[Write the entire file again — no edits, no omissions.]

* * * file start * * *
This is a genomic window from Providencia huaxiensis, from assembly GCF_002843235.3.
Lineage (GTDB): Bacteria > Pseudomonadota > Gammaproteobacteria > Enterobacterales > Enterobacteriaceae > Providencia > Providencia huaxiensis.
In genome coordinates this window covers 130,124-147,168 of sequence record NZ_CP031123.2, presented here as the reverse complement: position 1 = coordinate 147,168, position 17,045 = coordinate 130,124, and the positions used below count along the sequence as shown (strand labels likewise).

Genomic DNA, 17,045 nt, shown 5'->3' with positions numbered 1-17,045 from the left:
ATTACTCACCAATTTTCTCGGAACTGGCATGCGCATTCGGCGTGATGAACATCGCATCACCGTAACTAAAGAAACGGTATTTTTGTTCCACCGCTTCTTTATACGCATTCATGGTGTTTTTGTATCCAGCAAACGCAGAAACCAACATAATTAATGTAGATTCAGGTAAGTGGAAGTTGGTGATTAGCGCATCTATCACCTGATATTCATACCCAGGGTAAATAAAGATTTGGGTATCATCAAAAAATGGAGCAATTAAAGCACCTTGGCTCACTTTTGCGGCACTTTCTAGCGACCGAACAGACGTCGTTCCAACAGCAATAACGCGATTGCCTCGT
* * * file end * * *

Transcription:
This is a genomic window from Providencia huaxiensis, from assembly GCF_002843235.3.
Lineage (GTDB): Bacteria > Pseudomonadota > Gammaproteobacteria > Enterobacterales > Enterobacteriaceae > Providencia > Providencia huaxiensis.
In genome coordinates this window covers 130,124-147,168 of sequence record NZ_CP031123.2, presented here as the reverse complement: position 1 = coordinate 147,168, position 17,045 = coordinate 130,124, and the positions used below count along the sequence as shown (strand labels likewise).

Genomic DNA, 17,045 nt, shown 5'->3' with positions numbered 1-17,045 from the left:
ATTACTCACCAATTTTCTCGGAACTGGCATGCGCATTCGGCGTGATGAACATCGCATCACCGTAACTAAAGAAACGGTATTTTTGTTCCACCGCTTCTTTATACGCATTCATGGTGTTTTTGTATCCAGCAAACGCAGAAACCAACATAATTAATGTAGATTCAGGTAAGTGGAAGTTGGTGATTAGCGCATCTATCACCTGATATTCATACCCAGGGTAAATAAAGATTTGGGTATCATCAAAAAATGGAGCAATTAAAGCACCTTGGCTCACTTTTGCGGCACTTTCTAGCGACCGAACAGACGTCGTTCCAACAGCAATAACGCGATTGCCTCGT